Tracking one’s players’ points and rebounds is easily one of the most casual ways of entering the analytics fray as a beginner. Even for the metrics disciples among the coaching ranks, it’s worthwhile to examine this view, if one hasn’t already done so.
I would guess that most coaches have casually looked at their player season cumulative stat sheet and observed from time to time that certain players have relatively big numbers in certain stats for the relatively small number of minutes that they play.
To illustrate, let’s take an exaggerated example: Player A (who very well might be a 3pt specialist) averages 8 PPG. in 12 minutes of playing time. To get his average points per minute, we simply divide his points by his minutes (8/12= .67 points per minute or PPM). To get Player A’s adjusted value, we simply multiply .67 by 32 minutes (21.44 PPG), 40 minutes (26.8 PPG), or 48 minutes (32.16 PPG) depending on whether the player is a High School, College or Pro performer.
For argument’s sake, let’s also say that Player A averages 2.7 RPG in his 12 minutes of PT. Obviously the formula is the same for rebounds. In this case, we divide average rebounds by average minutes (2.7/12= 2.22 RPM. Again, to get Player A’s adjusted rebound value, we simply multiply 2.22 by 32, 40 or 48 minutes to arrive at adjusted game averages of 7.0 for high schoolers, 8.8 for collegiate players and 10.56 for pros.
Let’s assume Player A is a high school player, so his adjusted game averages of 21.44 PPG and 7.0 RPG are eye-opening for only 12 minutes of playing time. One would argue, for any number of reasons, that Player A wouldn’t be able to sustain those averages for 32 minutes. The argument goes like this, “the reason he has those averages is BECAUSE he plays limited minutes.” Certainly, many times the theory of diminishing returns will be in effect. No matter, the only way to prove that Player A can’t sustain very good play with bigger minutes is to PLAY him bigger minutes. Then the stats will bear the truth and eliminate the need for assumption.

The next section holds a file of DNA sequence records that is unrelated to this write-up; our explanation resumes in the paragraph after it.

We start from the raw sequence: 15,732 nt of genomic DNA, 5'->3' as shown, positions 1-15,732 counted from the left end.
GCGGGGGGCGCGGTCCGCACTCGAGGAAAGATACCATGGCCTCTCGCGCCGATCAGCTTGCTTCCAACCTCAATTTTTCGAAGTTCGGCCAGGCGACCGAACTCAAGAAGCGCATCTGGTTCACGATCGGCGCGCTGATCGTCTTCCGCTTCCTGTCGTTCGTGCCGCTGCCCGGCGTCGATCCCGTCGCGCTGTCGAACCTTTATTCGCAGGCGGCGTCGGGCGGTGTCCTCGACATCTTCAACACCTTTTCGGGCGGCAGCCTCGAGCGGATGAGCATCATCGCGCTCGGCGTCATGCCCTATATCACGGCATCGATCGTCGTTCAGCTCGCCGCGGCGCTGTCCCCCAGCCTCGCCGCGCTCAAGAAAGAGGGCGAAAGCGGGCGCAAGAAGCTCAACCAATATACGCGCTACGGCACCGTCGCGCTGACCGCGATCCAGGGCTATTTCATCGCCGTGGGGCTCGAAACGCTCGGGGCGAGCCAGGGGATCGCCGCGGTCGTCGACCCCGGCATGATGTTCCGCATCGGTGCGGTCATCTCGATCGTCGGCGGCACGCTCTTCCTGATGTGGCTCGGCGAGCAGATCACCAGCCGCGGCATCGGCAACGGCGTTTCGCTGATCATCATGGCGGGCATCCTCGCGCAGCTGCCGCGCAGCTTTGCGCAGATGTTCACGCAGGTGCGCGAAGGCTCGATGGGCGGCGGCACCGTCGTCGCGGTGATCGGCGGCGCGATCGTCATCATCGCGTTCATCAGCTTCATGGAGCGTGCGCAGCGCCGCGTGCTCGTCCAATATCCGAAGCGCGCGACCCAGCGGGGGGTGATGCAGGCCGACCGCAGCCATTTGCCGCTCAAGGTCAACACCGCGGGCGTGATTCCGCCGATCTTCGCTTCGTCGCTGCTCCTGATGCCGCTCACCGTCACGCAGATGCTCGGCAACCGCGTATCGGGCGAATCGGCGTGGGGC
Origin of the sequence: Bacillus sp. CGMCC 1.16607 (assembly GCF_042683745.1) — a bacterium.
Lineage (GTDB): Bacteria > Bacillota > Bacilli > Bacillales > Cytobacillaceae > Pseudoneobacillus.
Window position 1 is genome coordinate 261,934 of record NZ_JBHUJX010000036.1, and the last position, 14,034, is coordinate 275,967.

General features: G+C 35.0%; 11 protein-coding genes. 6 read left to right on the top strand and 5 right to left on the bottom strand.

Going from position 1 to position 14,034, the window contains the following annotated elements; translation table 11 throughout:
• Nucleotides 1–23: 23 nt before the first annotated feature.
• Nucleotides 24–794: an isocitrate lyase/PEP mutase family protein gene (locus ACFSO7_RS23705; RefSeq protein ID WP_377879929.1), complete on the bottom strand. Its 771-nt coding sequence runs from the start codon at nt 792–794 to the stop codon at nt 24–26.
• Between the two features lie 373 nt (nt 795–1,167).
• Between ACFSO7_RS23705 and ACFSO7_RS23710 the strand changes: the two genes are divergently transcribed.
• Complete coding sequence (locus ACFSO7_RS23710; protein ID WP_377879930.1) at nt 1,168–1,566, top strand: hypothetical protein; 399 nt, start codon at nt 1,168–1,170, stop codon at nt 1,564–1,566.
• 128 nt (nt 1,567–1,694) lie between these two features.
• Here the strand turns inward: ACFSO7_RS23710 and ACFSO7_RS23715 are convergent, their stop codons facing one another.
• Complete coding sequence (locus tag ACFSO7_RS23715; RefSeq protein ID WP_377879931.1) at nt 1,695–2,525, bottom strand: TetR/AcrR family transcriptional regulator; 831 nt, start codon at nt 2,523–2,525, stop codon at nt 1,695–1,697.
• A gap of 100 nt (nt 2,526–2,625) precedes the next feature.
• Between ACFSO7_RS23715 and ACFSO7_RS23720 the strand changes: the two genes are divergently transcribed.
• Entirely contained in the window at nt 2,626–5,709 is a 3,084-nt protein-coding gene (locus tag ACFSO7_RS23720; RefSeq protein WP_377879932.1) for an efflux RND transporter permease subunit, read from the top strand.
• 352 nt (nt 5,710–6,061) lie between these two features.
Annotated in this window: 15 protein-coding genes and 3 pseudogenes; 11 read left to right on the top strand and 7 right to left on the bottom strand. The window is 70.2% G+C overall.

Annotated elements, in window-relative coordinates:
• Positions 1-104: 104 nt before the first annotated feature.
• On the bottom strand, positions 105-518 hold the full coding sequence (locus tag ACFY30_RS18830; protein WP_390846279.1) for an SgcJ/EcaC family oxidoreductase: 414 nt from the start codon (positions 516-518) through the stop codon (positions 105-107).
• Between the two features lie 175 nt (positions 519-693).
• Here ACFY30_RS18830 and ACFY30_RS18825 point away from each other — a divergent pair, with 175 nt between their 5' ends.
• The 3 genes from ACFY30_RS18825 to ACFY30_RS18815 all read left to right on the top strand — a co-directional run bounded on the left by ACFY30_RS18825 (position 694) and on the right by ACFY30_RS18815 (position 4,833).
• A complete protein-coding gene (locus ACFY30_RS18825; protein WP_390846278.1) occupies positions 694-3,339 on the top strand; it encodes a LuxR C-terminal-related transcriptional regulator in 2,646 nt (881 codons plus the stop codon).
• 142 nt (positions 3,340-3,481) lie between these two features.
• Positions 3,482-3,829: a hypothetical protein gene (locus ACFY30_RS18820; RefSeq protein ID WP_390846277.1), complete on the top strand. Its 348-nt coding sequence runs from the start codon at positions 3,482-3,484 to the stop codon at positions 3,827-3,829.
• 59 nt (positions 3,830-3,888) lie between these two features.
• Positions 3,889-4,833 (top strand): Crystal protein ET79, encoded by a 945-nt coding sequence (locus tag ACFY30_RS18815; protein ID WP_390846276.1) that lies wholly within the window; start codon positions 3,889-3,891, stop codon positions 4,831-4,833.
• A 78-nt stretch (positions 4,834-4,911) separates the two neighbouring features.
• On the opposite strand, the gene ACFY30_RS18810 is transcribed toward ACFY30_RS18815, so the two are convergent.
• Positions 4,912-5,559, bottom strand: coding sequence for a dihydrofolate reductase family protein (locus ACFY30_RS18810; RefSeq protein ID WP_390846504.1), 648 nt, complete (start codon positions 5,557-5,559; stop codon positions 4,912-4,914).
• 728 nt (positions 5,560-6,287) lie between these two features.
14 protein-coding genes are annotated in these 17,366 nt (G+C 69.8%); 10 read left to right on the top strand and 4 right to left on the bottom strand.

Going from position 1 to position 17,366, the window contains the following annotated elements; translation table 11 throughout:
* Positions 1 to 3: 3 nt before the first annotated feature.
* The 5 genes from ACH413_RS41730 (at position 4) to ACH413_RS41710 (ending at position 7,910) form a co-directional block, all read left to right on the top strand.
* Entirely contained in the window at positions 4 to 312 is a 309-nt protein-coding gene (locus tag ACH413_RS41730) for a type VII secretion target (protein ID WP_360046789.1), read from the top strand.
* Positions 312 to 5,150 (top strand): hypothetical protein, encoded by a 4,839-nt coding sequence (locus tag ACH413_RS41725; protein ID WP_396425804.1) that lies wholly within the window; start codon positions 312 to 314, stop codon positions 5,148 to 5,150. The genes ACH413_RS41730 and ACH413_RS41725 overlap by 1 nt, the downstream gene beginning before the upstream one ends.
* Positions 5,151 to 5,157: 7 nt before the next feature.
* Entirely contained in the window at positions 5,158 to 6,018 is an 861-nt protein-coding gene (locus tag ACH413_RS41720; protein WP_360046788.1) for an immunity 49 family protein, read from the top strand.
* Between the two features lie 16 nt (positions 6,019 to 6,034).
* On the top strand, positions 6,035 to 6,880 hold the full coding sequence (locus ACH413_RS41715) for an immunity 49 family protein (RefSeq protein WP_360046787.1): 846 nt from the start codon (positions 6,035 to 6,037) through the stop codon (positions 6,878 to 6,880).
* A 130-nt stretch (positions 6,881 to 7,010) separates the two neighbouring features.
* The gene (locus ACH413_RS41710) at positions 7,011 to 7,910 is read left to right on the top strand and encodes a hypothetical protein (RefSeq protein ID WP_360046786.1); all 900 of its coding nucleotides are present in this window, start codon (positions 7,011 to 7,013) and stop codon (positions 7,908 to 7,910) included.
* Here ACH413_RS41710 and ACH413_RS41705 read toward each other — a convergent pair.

One might also argue that Player A is a defensive liability and that’s why he only plays 12 minutes a game. I would argue that unless one can prove statistically that Player A gives up more than 8 points while he’s on the floor, he is still a plus while he’s out there. After all, one of the oldest ways to gauge a player’s performance is, “Did he outscore his counterpart?” In essence, that’s really what we expect of a player, in the end. Is he a plus out there on the floor, or a minus? Simply put, one wants all 5 players to outscore their counterparts, but in reality, we’ll take any plus from any player we can get for the W.
But, we digress a bit. We merely look at points and rebounds per minute as a tool to help us evaluate the minutes we give our players. If the playing time we give our players is founded foremost in trying to win games, we are constantly asking ourselves, “Who Plays, Why Do They Play, When Do They Play, For Whom Do They Play and How Long Do They Play? Part art and part science, juggling personnel and playing time is among the coaching skills that is often underestimated. Effective management of personnel, in general, is easily the most overlooked aspect in coaching. Otherwise, how does one account for how few times one hears this topic addressed at clinics and the like? It’s almost amusing that coaches universally seem to believe that they don’t need improvement in this area and yet are consumed by X’s and O’s quests.
We’re not advocating rewarding all players with gaudy stats in limited playing time. Rather, we’re advocating CONSIDERING points and rebounds per minute as another tool in the ongoing player evaluation process.
One might ask, why not also consider assists per minute? Assists are actually taken care of quite nicely by the assist to turnover ratio that most teams use. For example, 60 assists and 30 turnovers computes to the same ratio of 2 to 1 as 6 assists and 3 turnovers. Playing time is implicit in this ratio.
Lastly, one might ask why not also consider blocks and steals per minute. In previous articles, we’ve steadfastly pointed out that blocks and steals can actually be negative stats for a player, if his attempted blocks and steals consistently place his team in jeopardy and give up points.
For instance, 2 steals looks good on paper. Let’s also say 2 points are scored on those two steals. But, subsequent video work shows that same player missed 3 steals which resulted in 3 points by the opponent. A seeming +2 on the two steals turns into a -1 after analysis. The same theory applies to blocks. All stats can be “un-pure”, but steals and blocks are the most suspicious.
Like any other metric, points per minute and rebounds per minute can sometimes point coaches in personnel decision making that they might not otherwise navigate.